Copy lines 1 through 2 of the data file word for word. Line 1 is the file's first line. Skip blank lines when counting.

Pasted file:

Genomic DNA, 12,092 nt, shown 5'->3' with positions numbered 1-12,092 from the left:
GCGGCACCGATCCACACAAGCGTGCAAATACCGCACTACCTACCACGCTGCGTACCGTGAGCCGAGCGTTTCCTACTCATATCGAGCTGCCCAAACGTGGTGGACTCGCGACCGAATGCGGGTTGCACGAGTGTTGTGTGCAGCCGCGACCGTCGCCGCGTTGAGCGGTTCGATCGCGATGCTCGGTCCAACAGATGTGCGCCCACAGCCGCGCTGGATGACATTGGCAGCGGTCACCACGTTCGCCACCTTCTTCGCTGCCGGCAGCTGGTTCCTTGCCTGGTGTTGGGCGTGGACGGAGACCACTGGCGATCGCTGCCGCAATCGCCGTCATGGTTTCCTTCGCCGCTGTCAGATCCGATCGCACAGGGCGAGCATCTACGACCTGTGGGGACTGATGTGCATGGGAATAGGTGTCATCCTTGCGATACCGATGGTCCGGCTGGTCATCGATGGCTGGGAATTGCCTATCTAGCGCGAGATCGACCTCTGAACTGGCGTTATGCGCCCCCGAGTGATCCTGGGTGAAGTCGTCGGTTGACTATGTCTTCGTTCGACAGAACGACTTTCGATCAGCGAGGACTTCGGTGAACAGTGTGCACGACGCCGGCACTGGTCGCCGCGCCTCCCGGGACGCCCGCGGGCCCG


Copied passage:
Genomic DNA, 12,092 nt, shown 5'->3' with positions numbered 1-12,092 from the left:
GCGGCACCGATCCACACAAGCGTGCAAATACCGCACTACCTACCACGCTGCGTACCGTGAGCCGAGCGTTTCCTACTCATATCGAGCTGCCCAAACGTGGTGGACTCGCGACCGAATGCGGGTTGCACGAGTGTTGTGTGCAGCCGCGACCGTCGCCGCGTTGAGCGGTTCGATCGCGATGCTCGGTCCAACAGATGTGCGCCCACAGCCGCGCTGGATGACATTGGCAGCGGTCACCACGTTCGCCACCTTCTTCGCTGCCGGCAGCTGGTTCCTTGCCTGGTGTTGGGCGTGGACGGAGACCACTGGCGATCGCTGCCGCAATCGCCGTCATGGTTTCCTTCGCCGCTGTCAGATCCGATCGCACAGGGCGAGCATCTACGACCTGTGGGGACTGATGTGCATGGGAATAGGTGTCATCCTTGCGATACCGATGGTCCGGCTGGTCATCGATGGCTGGGAATTGCCTATCTAGCGCGAGATCGACCTCTGAACTGGCGTTATGCGCCCCCGAGTGATCCTGGGTGAAGTCGTCGGTTGACTATGTCTTCGTTCGACAGAACGACTTTCGATCAGCGAGGACTTCGGTGAACAGTGTGCACGACGCCGGCACTGGTCGCCGCGCCTCCCGGGACGCCCGCGGGCCCG